Redpoint Climbing Holds – Homewall User Review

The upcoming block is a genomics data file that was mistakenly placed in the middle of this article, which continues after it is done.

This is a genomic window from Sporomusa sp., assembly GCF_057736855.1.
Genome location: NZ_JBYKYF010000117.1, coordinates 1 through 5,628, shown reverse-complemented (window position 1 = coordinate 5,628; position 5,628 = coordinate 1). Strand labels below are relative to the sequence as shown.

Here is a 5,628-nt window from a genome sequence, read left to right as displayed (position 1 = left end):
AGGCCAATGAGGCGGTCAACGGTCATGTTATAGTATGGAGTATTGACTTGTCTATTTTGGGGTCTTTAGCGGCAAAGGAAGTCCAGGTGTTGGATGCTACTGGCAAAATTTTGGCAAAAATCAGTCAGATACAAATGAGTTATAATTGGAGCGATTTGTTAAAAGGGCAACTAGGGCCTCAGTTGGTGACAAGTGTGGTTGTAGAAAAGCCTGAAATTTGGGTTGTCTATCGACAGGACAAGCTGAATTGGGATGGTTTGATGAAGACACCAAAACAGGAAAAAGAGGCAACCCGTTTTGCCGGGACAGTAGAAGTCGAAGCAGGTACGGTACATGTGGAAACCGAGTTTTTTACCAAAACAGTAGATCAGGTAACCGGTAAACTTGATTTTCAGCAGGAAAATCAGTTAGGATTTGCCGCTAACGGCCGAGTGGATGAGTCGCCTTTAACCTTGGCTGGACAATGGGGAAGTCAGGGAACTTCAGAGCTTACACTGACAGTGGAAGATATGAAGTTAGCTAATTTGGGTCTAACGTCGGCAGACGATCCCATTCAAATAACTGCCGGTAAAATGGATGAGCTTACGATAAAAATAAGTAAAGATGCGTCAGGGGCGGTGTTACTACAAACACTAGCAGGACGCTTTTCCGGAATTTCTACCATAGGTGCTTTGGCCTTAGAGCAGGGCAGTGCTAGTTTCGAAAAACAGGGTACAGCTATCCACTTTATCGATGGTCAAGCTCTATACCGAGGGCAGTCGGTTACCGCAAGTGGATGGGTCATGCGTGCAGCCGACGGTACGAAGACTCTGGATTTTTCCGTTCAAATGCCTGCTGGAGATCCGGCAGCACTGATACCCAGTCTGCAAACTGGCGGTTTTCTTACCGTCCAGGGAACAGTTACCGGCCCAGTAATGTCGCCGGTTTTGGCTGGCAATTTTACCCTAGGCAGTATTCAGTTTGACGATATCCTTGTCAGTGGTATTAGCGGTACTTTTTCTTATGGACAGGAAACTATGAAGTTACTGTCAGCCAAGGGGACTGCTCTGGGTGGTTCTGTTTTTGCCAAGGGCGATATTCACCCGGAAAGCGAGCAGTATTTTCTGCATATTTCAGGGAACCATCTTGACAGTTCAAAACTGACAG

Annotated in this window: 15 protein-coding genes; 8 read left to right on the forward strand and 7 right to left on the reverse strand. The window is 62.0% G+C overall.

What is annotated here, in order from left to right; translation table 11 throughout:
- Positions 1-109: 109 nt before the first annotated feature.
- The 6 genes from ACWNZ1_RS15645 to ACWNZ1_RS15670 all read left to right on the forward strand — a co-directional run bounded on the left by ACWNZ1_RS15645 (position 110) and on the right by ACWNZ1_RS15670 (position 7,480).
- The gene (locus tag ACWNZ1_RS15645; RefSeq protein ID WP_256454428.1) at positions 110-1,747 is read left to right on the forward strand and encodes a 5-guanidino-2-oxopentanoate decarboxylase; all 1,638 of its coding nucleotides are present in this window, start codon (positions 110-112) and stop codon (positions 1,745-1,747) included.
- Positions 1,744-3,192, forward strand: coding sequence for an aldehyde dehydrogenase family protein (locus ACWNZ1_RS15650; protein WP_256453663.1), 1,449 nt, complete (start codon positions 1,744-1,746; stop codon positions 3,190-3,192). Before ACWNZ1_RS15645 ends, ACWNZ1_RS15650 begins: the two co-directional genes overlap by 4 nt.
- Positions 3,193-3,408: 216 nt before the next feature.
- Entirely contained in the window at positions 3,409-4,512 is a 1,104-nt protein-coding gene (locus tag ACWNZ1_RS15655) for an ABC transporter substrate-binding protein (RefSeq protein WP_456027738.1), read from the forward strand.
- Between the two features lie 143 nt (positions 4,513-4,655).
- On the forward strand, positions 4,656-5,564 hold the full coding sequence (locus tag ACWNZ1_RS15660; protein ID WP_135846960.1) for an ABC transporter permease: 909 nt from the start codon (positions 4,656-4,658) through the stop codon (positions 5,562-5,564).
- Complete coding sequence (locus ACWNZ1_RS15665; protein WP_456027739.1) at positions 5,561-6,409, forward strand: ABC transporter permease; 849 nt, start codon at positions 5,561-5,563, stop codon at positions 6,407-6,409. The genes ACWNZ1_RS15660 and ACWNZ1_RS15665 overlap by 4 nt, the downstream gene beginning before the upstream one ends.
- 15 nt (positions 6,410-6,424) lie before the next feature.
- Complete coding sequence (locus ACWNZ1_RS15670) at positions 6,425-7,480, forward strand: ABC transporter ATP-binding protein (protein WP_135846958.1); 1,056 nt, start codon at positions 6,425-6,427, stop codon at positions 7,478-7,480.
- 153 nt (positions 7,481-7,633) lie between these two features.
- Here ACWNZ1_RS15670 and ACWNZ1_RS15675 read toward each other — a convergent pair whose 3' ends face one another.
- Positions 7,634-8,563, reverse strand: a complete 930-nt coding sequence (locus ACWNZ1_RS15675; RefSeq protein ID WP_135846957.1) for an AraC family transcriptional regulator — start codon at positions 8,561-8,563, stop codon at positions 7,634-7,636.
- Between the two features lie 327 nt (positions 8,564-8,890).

I was recently given the opportunity to sample some holds from a newer hold manufacturer based in Canada.  Redpoint Holds.  I would like to start off with a small back-story and to brag on the incredible service I received.  This whole thing came about through a brief interaction on the Facebook companion of the (newly re-launched) website.  There are many new hold companies popping up all the time.  And quite frankly, I don’t blame them.  These companies are all started by regular folks that LOVE climbing and just want to make a living doing something they are passionate about.  Redpoint owner Nikita Taylor is one such person.  I reached out to Nikita from a bit of a different perspective.  Many of the reviews of such climbing holds are done from a Commercial Gym mindset.  And they should.  It’s called Volume and that’s how business works.  I came to him from a homewall owners perspective.  The holds that are “best” for a homewall are often different from the needs and wants of a Commercial Gym.  How much more business could a hold company tap into if they appeal to homewall owners as well?  Well, I don’t have a number for you, but I would say that it would appeal to three main demographics: the ‘with young children’ crowd, the ‘super inconvenient work schedule’ group, and the ‘live just far enough away from a gym’ clan.  So when I spoke with Nikita, I told him I could do a review of Redpoint Holds from that angle and told him a bit of the criteria I look for (below in bold).